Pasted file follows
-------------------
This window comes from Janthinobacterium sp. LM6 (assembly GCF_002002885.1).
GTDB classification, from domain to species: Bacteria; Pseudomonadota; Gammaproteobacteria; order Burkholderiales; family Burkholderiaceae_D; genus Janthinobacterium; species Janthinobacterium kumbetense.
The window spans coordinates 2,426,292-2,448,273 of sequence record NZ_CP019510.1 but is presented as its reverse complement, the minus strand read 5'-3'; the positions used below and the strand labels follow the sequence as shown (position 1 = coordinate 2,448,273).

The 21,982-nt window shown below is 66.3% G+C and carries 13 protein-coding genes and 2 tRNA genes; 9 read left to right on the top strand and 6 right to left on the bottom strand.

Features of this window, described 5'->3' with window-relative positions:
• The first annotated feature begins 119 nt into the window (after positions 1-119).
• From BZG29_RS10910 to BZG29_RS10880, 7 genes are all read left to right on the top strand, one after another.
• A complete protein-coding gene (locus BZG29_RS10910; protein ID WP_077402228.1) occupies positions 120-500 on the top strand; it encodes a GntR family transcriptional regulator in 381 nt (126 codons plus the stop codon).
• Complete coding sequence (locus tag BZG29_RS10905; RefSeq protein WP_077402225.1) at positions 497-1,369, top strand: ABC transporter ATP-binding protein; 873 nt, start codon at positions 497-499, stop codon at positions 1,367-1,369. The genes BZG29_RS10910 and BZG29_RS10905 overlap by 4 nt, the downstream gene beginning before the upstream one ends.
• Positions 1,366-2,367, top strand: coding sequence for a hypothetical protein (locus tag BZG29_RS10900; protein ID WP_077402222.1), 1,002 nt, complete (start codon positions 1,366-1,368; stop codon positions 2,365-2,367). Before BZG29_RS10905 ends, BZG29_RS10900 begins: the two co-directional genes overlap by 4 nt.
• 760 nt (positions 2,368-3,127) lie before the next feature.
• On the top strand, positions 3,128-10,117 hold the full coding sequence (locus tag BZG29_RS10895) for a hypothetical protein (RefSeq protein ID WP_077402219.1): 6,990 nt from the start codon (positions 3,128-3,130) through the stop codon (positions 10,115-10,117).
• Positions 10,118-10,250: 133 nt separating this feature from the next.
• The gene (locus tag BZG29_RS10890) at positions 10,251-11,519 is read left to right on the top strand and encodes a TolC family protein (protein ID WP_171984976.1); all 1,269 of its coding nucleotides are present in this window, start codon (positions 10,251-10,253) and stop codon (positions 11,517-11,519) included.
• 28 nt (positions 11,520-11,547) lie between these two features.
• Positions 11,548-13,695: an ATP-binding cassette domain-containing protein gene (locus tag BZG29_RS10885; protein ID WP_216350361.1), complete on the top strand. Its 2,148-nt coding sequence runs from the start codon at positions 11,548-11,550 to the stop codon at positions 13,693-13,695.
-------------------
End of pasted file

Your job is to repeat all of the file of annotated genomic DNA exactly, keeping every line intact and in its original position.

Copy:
This window comes from Janthinobacterium sp. LM6 (assembly GCF_002002885.1).
GTDB classification, from domain to species: Bacteria; Pseudomonadota; Gammaproteobacteria; order Burkholderiales; family Burkholderiaceae_D; genus Janthinobacterium; species Janthinobacterium kumbetense.
The window spans coordinates 2,426,292-2,448,273 of sequence record NZ_CP019510.1 but is presented as its reverse complement, the minus strand read 5'-3'; the positions used below and the strand labels follow the sequence as shown (position 1 = coordinate 2,448,273).

The 21,982-nt window shown below is 66.3% G+C and carries 13 protein-coding genes and 2 tRNA genes; 9 read left to right on the top strand and 6 right to left on the bottom strand.

Features of this window, described 5'->3' with window-relative positions:
• The first annotated feature begins 119 nt into the window (after positions 1-119).
• From BZG29_RS10910 to BZG29_RS10880, 7 genes are all read left to right on the top strand, one after another.
• A complete protein-coding gene (locus BZG29_RS10910; protein ID WP_077402228.1) occupies positions 120-500 on the top strand; it encodes a GntR family transcriptional regulator in 381 nt (126 codons plus the stop codon).
• Complete coding sequence (locus tag BZG29_RS10905; RefSeq protein WP_077402225.1) at positions 497-1,369, top strand: ABC transporter ATP-binding protein; 873 nt, start codon at positions 497-499, stop codon at positions 1,367-1,369. The genes BZG29_RS10910 and BZG29_RS10905 overlap by 4 nt, the downstream gene beginning before the upstream one ends.
• Positions 1,366-2,367, top strand: coding sequence for a hypothetical protein (locus tag BZG29_RS10900; protein ID WP_077402222.1), 1,002 nt, complete (start codon positions 1,366-1,368; stop codon positions 2,365-2,367). Before BZG29_RS10905 ends, BZG29_RS10900 begins: the two co-directional genes overlap by 4 nt.
• 760 nt (positions 2,368-3,127) lie before the next feature.
• On the top strand, positions 3,128-10,117 hold the full coding sequence (locus tag BZG29_RS10895) for a hypothetical protein (RefSeq protein ID WP_077402219.1): 6,990 nt from the start codon (positions 3,128-3,130) through the stop codon (positions 10,115-10,117).
• Positions 10,118-10,250: 133 nt separating this feature from the next.
• The gene (locus tag BZG29_RS10890) at positions 10,251-11,519 is read left to right on the top strand and encodes a TolC family protein (protein ID WP_171984976.1); all 1,269 of its coding nucleotides are present in this window, start codon (positions 10,251-10,253) and stop codon (positions 11,517-11,519) included.
• 28 nt (positions 11,520-11,547) lie between these two features.
• Positions 11,548-13,695: an ATP-binding cassette domain-containing protein gene (locus tag BZG29_RS10885; protein ID WP_216350361.1), complete on the top strand. Its 2,148-nt coding sequence runs from the start codon at positions 11,548-11,550 to the stop codon at positions 13,693-13,695.